I knew my vision was bad, but not third-line-unintelligible bad. After I failed to read virtually all the letters, the doctor slid through various lenses until we settled on a set that brought the world into focus. For the first time in two years, I started to see what I had missed.

Two months later my glasses arrived. Since then, I have been amazed at the things I have seen:

Every light emanating from a house after dark is generally a wide-screen television that is big enough for me to see what they’re watching. I feel like I’m being invited into the homes of my neighborhood every time I drive to the store. Scratch that. I feel like I’m being strong armed into their living rooms to watch shitty CGI family films, MMA championships, and football. There are no refreshments served as incentive for me to feign interest. I’m grateful that the speed limit doesn’t allow for prolonged exposure to their programs, because I would probably watch out of curiosity and subsequently be bored to fucking death.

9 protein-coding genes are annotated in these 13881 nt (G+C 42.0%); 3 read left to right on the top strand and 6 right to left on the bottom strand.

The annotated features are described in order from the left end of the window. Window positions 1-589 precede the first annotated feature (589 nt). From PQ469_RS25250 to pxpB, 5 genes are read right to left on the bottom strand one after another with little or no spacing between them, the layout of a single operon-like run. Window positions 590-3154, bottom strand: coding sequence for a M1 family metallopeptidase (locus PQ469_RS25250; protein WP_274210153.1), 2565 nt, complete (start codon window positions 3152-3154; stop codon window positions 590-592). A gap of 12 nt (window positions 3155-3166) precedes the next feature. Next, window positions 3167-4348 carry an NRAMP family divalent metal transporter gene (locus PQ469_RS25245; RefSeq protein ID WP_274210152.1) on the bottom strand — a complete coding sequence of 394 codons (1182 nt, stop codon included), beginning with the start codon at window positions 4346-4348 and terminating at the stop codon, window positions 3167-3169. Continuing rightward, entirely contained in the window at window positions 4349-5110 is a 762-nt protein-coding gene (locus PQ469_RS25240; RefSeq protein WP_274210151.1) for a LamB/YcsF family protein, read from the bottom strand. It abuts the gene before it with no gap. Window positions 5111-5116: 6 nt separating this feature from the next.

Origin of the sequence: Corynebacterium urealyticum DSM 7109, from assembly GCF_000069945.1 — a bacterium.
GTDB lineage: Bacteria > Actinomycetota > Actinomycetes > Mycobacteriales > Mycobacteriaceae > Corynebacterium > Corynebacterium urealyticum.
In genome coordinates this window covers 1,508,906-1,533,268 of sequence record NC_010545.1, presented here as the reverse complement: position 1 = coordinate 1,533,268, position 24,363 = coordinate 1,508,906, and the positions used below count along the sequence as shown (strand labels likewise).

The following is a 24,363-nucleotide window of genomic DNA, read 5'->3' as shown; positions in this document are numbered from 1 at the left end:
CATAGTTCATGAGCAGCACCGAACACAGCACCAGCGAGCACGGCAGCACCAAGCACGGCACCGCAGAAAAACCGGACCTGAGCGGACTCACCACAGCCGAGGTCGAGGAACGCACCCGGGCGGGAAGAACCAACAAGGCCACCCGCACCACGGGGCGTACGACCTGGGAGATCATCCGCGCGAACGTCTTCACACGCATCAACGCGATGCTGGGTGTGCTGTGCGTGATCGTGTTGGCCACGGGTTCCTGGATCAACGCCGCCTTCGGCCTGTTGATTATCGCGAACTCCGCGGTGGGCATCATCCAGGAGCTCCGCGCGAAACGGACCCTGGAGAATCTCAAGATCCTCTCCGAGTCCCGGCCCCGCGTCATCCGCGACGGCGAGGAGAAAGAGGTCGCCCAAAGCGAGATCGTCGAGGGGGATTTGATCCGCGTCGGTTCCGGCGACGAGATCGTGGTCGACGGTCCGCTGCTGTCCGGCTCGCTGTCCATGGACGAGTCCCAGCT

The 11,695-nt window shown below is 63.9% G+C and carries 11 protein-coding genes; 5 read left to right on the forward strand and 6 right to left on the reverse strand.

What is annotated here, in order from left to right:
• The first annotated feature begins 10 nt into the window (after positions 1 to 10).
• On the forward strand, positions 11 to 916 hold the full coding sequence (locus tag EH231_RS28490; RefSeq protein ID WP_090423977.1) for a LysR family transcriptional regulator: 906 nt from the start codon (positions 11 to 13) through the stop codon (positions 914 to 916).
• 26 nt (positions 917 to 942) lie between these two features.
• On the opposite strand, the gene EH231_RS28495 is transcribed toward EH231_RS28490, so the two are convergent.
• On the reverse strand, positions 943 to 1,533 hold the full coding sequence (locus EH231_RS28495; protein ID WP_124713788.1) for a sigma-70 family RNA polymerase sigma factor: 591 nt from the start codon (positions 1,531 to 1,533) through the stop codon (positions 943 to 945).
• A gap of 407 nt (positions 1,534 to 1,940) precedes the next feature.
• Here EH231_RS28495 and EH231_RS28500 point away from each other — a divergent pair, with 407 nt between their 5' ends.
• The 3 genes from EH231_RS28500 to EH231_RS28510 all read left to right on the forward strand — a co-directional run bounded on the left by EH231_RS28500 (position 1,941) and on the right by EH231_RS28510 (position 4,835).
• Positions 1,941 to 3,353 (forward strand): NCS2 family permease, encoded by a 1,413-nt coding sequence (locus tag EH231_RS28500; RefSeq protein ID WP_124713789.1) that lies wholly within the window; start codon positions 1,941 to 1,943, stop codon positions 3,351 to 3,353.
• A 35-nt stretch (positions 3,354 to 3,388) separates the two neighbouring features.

When I was a child, one of the most compelling elements of gaming was that there were these elaborate backgrounds that the player couldn’t explore. I wanted to hike in the mountains of Ninja Gaiden II. I wanted to go to a theater in Double Dragon II’s skyline. The virtue of 8-bit gaming wasn’t what I could do. It was what I couldn’t do and that limitation’s ability to spark my imagination. I don’t see that in games as much as I used to.

The houses in my neighborhood are the same way. Before I got my glasses, I saw nothing but a blur in the neighborhood windows. I had to imagine the source of the blur. Perhaps it was a fluorescent light used to breed some obscure species of moth that my neighbor was using as his murder signature. Maybe it was a light box and someone in my neighborhood was inking his/her magnum opus: a graphic novel.